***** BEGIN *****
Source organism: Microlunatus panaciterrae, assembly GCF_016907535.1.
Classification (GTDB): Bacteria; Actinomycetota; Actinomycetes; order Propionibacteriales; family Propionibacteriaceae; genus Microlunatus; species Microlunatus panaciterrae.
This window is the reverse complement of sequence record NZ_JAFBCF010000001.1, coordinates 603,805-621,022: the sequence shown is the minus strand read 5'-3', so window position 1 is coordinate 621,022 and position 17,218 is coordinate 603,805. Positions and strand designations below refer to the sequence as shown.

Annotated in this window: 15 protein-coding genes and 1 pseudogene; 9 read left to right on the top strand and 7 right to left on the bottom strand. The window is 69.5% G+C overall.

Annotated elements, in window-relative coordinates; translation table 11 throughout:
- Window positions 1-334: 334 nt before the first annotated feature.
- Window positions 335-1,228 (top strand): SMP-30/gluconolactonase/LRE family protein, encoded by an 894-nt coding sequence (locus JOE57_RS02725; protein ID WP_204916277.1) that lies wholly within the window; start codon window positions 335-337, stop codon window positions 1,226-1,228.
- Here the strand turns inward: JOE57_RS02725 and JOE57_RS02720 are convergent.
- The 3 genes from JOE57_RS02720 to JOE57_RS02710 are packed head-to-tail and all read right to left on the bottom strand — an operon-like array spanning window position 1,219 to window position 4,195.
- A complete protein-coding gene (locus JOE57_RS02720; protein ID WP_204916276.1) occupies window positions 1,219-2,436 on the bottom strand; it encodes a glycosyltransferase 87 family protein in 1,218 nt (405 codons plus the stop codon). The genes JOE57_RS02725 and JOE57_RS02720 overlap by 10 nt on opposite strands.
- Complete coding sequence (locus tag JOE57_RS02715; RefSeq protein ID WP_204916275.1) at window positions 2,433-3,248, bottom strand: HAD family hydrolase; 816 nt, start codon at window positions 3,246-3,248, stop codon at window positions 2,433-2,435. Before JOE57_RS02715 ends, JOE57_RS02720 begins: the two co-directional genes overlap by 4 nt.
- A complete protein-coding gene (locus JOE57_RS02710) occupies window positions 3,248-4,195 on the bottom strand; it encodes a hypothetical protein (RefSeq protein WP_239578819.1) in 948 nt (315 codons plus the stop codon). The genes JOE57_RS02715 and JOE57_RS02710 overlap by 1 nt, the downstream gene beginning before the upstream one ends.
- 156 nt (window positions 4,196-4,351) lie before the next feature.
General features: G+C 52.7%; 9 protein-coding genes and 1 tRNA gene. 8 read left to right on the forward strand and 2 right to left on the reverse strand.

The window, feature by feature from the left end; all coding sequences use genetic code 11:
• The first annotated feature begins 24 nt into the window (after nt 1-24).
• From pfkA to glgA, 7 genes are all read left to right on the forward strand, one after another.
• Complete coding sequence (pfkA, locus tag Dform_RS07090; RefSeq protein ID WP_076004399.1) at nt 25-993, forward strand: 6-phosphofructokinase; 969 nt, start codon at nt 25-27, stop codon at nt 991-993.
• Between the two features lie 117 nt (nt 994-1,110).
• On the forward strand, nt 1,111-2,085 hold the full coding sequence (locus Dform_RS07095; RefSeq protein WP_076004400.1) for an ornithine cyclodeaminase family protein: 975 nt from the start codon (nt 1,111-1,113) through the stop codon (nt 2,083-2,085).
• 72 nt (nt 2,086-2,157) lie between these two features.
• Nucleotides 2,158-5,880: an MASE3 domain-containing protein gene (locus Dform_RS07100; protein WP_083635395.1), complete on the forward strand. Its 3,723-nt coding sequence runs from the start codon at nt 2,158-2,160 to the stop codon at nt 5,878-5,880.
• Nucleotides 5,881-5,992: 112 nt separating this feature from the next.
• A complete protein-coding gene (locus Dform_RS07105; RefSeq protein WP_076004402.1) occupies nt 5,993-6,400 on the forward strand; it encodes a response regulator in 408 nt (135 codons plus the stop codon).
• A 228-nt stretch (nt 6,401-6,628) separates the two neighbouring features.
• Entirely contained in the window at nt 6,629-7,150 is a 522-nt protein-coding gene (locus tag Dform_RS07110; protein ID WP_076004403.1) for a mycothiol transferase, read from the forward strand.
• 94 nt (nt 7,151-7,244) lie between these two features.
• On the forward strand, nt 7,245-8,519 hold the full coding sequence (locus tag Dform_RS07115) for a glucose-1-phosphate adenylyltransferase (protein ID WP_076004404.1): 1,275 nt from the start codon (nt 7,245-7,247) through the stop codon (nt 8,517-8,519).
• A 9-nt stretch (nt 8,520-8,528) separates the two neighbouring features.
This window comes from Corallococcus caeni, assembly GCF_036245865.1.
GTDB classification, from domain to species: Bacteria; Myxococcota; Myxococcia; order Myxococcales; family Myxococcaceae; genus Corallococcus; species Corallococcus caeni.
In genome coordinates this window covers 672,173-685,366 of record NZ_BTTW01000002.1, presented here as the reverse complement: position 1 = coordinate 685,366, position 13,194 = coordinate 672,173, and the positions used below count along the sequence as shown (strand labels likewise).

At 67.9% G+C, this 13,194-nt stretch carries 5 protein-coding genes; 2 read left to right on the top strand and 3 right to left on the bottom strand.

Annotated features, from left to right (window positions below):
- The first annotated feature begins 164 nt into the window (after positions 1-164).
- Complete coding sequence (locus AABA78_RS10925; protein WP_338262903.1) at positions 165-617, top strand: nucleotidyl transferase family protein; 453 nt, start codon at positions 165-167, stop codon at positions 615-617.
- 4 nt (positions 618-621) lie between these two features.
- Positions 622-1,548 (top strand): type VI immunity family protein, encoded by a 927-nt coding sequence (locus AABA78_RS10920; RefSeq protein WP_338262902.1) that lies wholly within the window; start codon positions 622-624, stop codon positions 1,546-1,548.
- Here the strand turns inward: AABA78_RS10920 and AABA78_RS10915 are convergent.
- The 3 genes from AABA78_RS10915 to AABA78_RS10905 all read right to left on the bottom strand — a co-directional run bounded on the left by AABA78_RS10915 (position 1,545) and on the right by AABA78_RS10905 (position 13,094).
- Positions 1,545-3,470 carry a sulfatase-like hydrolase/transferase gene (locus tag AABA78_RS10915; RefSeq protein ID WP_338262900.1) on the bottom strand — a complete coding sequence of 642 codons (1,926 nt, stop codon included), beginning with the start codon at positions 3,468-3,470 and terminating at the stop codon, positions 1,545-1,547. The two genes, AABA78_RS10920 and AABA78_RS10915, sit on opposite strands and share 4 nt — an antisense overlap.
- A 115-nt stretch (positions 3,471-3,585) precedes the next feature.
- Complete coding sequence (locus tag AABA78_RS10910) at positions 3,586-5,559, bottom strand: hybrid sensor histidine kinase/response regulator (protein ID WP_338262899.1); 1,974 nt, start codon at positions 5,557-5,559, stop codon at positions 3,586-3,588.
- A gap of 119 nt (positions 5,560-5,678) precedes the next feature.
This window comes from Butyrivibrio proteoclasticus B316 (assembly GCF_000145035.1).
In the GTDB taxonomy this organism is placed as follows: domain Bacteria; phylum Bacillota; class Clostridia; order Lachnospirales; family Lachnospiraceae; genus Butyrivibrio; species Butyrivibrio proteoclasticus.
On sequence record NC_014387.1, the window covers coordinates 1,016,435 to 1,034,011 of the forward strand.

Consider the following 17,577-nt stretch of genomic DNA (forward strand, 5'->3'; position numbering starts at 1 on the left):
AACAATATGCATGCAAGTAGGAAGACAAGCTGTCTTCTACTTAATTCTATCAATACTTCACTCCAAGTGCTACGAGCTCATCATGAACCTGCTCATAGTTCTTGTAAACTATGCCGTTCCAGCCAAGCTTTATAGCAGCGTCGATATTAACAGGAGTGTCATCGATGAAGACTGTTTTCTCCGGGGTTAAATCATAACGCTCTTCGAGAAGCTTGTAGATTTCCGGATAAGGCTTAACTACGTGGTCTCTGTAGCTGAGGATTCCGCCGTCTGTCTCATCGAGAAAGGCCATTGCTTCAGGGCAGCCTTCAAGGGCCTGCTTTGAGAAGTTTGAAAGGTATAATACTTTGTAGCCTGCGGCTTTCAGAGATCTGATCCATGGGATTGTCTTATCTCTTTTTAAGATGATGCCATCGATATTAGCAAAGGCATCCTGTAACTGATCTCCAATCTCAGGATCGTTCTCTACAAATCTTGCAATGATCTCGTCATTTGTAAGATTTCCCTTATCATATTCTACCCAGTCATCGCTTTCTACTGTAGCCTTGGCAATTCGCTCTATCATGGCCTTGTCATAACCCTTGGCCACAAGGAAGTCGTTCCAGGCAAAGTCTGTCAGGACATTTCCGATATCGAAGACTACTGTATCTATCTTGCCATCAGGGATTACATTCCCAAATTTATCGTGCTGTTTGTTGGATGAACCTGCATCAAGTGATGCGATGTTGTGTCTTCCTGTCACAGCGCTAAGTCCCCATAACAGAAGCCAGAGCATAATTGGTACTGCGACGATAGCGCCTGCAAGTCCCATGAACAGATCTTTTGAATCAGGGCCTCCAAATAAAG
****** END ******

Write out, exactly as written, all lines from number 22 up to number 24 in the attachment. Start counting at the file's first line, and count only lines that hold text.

• Nucleotides 2,158-5,880: an MASE3 domain-containing protein gene (locus Dform_RS07100; protein WP_083635395.1), complete on the forward strand. Its 3,723-nt coding sequence runs from the start codon at nt 2,158-2,160 to the stop codon at nt 5,878-5,880.
• Nucleotides 5,881-5,992: 112 nt separating this feature from the next.
• A complete protein-coding gene (locus Dform_RS07105; RefSeq protein WP_076004402.1) occupies nt 5,993-6,400 on the forward strand; it encodes a response regulator in 408 nt (135 codons plus the stop codon).